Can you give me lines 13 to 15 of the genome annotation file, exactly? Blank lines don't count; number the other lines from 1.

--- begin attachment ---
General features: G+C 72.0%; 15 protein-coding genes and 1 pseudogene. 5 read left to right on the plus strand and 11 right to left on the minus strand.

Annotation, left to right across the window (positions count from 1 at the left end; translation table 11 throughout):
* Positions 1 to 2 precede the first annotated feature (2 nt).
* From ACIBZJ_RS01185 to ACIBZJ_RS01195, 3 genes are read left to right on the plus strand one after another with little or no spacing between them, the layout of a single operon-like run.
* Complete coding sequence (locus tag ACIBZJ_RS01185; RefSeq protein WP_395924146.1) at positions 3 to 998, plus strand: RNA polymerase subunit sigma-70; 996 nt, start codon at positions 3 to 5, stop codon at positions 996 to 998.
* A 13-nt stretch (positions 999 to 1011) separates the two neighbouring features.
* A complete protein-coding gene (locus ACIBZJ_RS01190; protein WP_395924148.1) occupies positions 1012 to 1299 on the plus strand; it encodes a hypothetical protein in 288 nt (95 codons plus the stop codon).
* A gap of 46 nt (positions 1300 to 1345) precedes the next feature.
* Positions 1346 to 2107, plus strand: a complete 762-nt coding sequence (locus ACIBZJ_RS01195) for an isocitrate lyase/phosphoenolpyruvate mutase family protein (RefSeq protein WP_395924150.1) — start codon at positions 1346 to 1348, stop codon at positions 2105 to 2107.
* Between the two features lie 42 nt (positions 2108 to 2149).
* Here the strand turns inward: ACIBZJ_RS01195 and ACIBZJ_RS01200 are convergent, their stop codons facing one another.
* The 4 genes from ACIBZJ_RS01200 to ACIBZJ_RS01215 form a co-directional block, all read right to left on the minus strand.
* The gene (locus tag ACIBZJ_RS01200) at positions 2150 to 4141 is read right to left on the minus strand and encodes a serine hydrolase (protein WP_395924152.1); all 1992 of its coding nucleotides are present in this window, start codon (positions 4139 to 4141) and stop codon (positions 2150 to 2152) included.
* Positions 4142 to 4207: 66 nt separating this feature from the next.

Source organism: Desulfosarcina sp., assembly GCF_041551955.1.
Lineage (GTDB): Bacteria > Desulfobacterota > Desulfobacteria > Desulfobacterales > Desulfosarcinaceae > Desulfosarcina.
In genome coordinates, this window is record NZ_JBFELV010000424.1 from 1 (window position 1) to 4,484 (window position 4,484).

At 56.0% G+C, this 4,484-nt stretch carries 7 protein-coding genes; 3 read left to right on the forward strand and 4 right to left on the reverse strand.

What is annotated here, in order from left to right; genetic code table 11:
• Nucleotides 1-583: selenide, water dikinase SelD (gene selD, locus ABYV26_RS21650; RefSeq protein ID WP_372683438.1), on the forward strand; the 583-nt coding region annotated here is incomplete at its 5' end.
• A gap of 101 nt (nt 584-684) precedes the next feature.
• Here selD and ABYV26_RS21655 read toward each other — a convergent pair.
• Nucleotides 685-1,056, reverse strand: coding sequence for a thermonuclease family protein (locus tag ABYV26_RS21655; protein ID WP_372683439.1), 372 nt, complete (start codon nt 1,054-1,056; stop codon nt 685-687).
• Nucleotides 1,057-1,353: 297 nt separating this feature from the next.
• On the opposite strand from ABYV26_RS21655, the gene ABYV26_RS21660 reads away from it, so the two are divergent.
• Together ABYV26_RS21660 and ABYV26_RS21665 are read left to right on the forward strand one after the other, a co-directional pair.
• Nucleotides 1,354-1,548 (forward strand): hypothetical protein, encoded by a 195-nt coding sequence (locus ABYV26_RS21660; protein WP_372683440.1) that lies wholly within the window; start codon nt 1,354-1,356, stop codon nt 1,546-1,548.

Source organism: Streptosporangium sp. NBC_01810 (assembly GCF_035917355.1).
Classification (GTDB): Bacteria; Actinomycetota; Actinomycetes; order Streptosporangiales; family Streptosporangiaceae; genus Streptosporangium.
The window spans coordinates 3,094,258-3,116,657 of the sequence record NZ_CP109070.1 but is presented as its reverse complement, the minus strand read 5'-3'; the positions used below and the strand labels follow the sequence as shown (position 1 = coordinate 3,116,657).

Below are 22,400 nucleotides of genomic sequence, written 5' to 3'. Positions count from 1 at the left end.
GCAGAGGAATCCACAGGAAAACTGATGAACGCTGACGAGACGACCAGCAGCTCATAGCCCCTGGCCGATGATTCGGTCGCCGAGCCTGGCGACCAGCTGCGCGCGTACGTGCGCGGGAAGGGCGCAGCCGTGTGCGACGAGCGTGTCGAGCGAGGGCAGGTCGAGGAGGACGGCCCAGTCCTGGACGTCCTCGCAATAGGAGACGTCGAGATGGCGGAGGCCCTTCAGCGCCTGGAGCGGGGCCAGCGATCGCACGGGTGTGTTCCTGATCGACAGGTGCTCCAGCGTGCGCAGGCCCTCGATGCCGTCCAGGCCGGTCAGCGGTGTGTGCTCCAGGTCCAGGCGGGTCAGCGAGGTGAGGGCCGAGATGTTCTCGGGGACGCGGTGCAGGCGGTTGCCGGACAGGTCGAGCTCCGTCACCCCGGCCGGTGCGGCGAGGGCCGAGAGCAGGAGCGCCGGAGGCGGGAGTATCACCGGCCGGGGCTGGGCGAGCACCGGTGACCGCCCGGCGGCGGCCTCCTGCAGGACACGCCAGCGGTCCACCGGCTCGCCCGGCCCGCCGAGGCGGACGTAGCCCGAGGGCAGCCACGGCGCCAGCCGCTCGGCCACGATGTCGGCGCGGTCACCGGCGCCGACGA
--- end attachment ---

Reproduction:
* The gene (locus tag ACIBZJ_RS01200) at positions 2150 to 4141 is read right to left on the minus strand and encodes a serine hydrolase (protein WP_395924152.1); all 1992 of its coding nucleotides are present in this window, start codon (positions 4139 to 4141) and stop codon (positions 2150 to 2152) included.
* Positions 4142 to 4207: 66 nt separating this feature from the next.

Source organism: Desulfosarcina sp., assembly GCF_041551955.1.